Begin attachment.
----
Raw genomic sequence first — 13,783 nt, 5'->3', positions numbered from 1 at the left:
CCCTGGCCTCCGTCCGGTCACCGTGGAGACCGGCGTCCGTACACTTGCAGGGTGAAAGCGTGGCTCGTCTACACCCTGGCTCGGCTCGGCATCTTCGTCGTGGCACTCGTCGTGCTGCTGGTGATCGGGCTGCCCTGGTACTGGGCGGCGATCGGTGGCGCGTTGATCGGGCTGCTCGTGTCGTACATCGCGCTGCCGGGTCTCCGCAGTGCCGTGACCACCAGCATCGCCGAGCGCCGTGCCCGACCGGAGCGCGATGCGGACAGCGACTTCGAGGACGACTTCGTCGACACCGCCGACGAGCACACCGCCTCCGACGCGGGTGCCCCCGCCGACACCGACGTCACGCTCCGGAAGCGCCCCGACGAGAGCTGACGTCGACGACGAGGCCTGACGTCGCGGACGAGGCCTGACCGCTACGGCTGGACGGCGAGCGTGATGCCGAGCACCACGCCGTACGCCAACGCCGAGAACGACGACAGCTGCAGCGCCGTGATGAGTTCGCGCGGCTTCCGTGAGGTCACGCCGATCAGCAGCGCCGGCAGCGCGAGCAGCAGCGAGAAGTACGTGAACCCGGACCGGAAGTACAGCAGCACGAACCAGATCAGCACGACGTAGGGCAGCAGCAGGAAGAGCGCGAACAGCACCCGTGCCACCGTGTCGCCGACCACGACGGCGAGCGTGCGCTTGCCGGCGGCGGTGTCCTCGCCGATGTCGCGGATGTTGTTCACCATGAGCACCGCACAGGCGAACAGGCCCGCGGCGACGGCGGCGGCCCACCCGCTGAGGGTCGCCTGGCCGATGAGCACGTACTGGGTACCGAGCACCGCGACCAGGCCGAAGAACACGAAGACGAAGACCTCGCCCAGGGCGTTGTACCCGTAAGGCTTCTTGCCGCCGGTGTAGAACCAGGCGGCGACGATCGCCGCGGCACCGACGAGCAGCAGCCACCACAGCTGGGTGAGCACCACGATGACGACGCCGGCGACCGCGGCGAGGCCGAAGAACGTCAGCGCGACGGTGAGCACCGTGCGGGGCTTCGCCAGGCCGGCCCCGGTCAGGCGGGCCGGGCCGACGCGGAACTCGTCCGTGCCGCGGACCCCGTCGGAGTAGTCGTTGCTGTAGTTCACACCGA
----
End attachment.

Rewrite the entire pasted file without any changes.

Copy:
Raw genomic sequence first — 13,783 nt, 5'->3', positions numbered from 1 at the left:
CCCTGGCCTCCGTCCGGTCACCGTGGAGACCGGCGTCCGTACACTTGCAGGGTGAAAGCGTGGCTCGTCTACACCCTGGCTCGGCTCGGCATCTTCGTCGTGGCACTCGTCGTGCTGCTGGTGATCGGGCTGCCCTGGTACTGGGCGGCGATCGGTGGCGCGTTGATCGGGCTGCTCGTGTCGTACATCGCGCTGCCGGGTCTCCGCAGTGCCGTGACCACCAGCATCGCCGAGCGCCGTGCCCGACCGGAGCGCGATGCGGACAGCGACTTCGAGGACGACTTCGTCGACACCGCCGACGAGCACACCGCCTCCGACGCGGGTGCCCCCGCCGACACCGACGTCACGCTCCGGAAGCGCCCCGACGAGAGCTGACGTCGACGACGAGGCCTGACGTCGCGGACGAGGCCTGACCGCTACGGCTGGACGGCGAGCGTGATGCCGAGCACCACGCCGTACGCCAACGCCGAGAACGACGACAGCTGCAGCGCCGTGATGAGTTCGCGCGGCTTCCGTGAGGTCACGCCGATCAGCAGCGCCGGCAGCGCGAGCAGCAGCGAGAAGTACGTGAACCCGGACCGGAAGTACAGCAGCACGAACCAGATCAGCACGACGTAGGGCAGCAGCAGGAAGAGCGCGAACAGCACCCGTGCCACCGTGTCGCCGACCACGACGGCGAGCGTGCGCTTGCCGGCGGCGGTGTCCTCGCCGATGTCGCGGATGTTGTTCACCATGAGCACCGCACAGGCGAACAGGCCCGCGGCGACGGCGGCGGCCCACCCGCTGAGGGTCGCCTGGCCGATGAGCACGTACTGGGTACCGAGCACCGCGACCAGGCCGAAGAACACGAAGACGAAGACCTCGCCCAGGGCGTTGTACCCGTAAGGCTTCTTGCCGCCGGTGTAGAACCAGGCGGCGACGATCGCCGCGGCACCGACGAGCAGCAGCCACCACAGCTGGGTGAGCACCACGATGACGACGCCGGCGACCGCGGCGAGGCCGAAGAACGTCAGCGCGACGGTGAGCACCGTGCGGGGCTTCGCCAGGCCGGCCCCGGTCAGGCGGGCCGGGCCGACGCGGAACTCGTCCGTGCCGCGGACCCCGTCGGAGTAGTCGTTGCTGTAGTTCACACCGA